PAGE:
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At What Point Do 'Extra’ Skincare Routines Become Too Much?

In a strange turn of events, now we're time-rich but motivation-poor...

Skincare minimalist or maximalist, which camp are you in? 

Spare a thought for a minute, for the simple folk – those who live their lives in blissful ignorance, worlds away from glycolics, hypo-allergenics, non-comedogenics. They consider deodorant a gratuitous indulgence and keep a bottle of E45 (the residual remains of an ex, surely) on hand, in their cabinet, to meet any/all possible impeding cosmetic needs.

Contrast them then, with the pathologically obsessed skincare-junkie. They get their nightly kicks from complex 10-step routines that would rival any Korean’s, succumbing to the self-care-induced state of euphoria, hoping to wake only in Nirvana with a brighter, tighter face. (Projecting? Us? Never.)

Multi-step routines are super-hyped at the minute, but they’re rather labour-intensive and require a real commitment to the cause, even if we do have nowhere else to be right now! Personally speaking, there’s no denying which camp I lie in, and to run the risk of being one of those people who consistently rehashes Norah Ephron quotes, I’m with the sparkling essayist when she said, “Believe me, if I look good, it’s not an accident.”

But then again, it is my job – not the looking good part, that’s still very much a work in progress – but the extensive product-trailing and experiment routine-curation. Call me a method investigative journalist, if you will. Admittedly, I am a skincare maximalist, but somewhere, in an upside-down beauty world, the alternative version of me exists too. 

When it comes to the age-old argument around routine ‘essentials’,  there are points for the hard-fought facts, founded on pure science and counterpoints for the more general theories, supported by no other evidence than good personal practice. But wherever you may fall on the spectrum of soap-and-water-will-suffice to K-skin-standard pro, chances are, as modern multi-hyphenate, down-time is (typically) at a premium and your routine should complement all aspects of a demanding life. 

And so, with that, here are five editor-approved rules of thumb to follow, whether you’re looking to keep your skincare routine to a strictly-stepped diet, or indulge all maximalist beauty tendencies. 

Double Cleanse….always. 

If you fall into the first aforementioned category, worry not, this technically counts as one step and is arguably the single most important ritual you can adopt for healthy skin. Oil or balm cleansers are favourable for removing makeup, as they melt the pigments down without being too astringent. Follow with a lighter milk or gel-based cleanser to condition and soothe.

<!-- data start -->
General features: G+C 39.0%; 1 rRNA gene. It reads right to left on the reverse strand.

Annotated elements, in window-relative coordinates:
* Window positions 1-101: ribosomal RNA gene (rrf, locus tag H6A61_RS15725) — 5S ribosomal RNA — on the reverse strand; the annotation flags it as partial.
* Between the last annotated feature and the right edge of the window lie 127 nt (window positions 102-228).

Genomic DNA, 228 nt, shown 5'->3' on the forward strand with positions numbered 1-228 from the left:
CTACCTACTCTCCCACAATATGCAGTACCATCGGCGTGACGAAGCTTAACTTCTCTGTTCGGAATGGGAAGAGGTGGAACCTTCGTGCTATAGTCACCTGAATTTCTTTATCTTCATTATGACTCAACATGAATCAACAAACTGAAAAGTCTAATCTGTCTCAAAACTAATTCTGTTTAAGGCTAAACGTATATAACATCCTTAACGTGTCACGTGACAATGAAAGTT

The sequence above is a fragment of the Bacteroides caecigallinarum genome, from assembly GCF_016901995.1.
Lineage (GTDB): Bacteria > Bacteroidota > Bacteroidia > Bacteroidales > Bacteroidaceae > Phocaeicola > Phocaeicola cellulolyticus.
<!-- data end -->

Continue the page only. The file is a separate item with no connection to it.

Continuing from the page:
Bia Wash-Off Cleansing Oil €78, CODEX Beauty - SHOP 

Don’t Dive In

Employing an entirely new army of products for a skin overhaul sounds logical, but if you change everything at once, how will you know what's working? Or more importantly, what's not working? Start with regular use of the skincare stalwarts, (cleanser, moisturiser) and steadily phase in a chemical exfoliator, eye-cream, treatment serum, etc.

Glycolic Acid 7% Toning Solution, €8.70, The Ordinary - SHOP 


Not necessary applied three times per day, but certainly once. Exposure to sunlight is the most weighted factor related to ageing after genetics, so protect against pigmentation, collagen break-down and weakening of the skin’s barrier come rain or shine. This step is even more relevant to you maximalists, who use highly active skincare, such as retinol vitamin A. 

Invisible Physical Defense SPF 30, €59, Dermalogica - SHOP

Exercise Restraint with Actives

Resurfacing might be all the rage, but please proceed with caution. You only get one moisture barrier and exfoliating away older-yet-resilient skin, leaves your baby-fresh face more vulnerable to the elements. Acid o’clock is not the time to be imprudent.

Vitamin B Serum, €29.25, ALPHA-H - SHOP 

Invest Where Matters and Be Patient 

Overnight serums (all retinol treatments, hydration boosters, anti-ageing peptide serums) born from specific areas of R&D, by experts in their field, are worth investing in, i.e. better-quality ingredients = faster results. But note, the skin’s regeneration cycle takes up to 4 weeks plus, which will impact when you'll see the actual results of any given wonder product – particularly one aimed at seriously transforming the condition of your skin.

Retinol Vit C Moisturizer, €89, Kate Sommerville - SHOP 

Main Image: @lalivia

Read More: Now's The Time To Lean Into Nighttime Skincare For A Sense of Normalcy